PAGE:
TV channel licensing fees can amount to around 1 million Qatari riyals in the country.
Qatar’s first Quran television channel has stopped broadcasting due to a shortage of finance, the director of the channel said.
Dohat Al-Quran pulled in some five million viewers across the region since its launch in 2020.
However, director Youssef Al-Shaibani reportedly told Al-Sharq that the decision was made because the network’s financial backing had ceased.
The channel had previously received financial backing from a charitable organisation following its inauguration, but was shut down just a year later. A private donor covered the broadcasting costs for six months, including the renting of a satellite and the channel’s headquarters, as well as employee wages.
Staff had continued to work unpaid “in the hope of being paid and rewarded in the service of the Book of God, The Almighty,” according to the report.
However, it is unclear whether the employees will be financially compensated for their work in the future.
The primary expense, according to Shaibani, was the renting of the satellite, which ran roughly 50,000 Qatari riyals ($13,732) every month. The possibility of the channel closing down was first mentioned in January.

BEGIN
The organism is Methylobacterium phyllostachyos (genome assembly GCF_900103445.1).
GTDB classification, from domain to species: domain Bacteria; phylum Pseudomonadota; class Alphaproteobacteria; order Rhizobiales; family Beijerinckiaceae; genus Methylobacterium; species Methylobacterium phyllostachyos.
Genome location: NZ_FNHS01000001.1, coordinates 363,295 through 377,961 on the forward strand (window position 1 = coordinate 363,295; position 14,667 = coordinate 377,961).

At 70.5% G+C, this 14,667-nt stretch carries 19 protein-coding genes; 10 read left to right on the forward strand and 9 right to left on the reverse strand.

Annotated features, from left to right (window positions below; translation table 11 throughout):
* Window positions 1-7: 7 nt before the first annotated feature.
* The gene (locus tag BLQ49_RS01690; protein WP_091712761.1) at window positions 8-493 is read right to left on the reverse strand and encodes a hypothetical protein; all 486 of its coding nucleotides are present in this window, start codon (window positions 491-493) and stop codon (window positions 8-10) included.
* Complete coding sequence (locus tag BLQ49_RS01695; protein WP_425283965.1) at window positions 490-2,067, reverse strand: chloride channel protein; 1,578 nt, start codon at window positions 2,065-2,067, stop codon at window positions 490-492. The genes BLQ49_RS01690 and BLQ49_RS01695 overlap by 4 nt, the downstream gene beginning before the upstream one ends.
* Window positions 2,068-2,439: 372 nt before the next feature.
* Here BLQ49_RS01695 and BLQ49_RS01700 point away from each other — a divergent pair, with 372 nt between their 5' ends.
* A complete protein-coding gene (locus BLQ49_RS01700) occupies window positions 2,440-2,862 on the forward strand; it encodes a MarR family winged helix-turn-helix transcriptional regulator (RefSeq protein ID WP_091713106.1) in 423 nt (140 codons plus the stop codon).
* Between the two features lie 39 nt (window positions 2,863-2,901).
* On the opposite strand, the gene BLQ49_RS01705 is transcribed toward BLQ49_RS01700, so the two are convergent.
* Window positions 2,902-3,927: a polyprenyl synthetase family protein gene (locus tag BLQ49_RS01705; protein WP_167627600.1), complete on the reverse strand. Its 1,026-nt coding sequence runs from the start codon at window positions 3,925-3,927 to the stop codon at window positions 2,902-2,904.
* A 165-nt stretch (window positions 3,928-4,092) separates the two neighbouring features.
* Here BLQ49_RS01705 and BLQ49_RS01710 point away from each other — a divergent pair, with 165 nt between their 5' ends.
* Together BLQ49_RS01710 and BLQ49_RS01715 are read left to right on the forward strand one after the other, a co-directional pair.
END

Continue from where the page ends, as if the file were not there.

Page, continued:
The channel broadcasts from Turkey and it is not registered in Qatar and therefore there is no bank account for the collection of donations within the country.
Shaibani stated that he wished to be present in Qatar, but when he contacted the authorities to launch the headquarters in Doha, he was surprised with the licensing fees, which amounted to one million riyals.
This is in addition to the presence of periodic renewal fees of QAR 350,000.
“I hope that the channel will be exempted from paying the license fee, which is one million riyals, especially since it is a completely non-profit channel and does not broadcast advertisements, and aims only to serve the noble Quran,” he told Al-Sharq in a statement.
He believed that the closing of the channel was “disappointing” because the station was becoming more well-known in the Arab world, especially because it included unique recordings of up-and-coming reciters reciting the holy scripture.
Shaibani said he turned down a request from a Christian charity based in the US to pay the channel’s operating expenses. The donation offer came from an American singer, and entailed a monthly amount of QAR 150,000.
“I refused to take the request in fear for the image of both Arabs and Muslims.”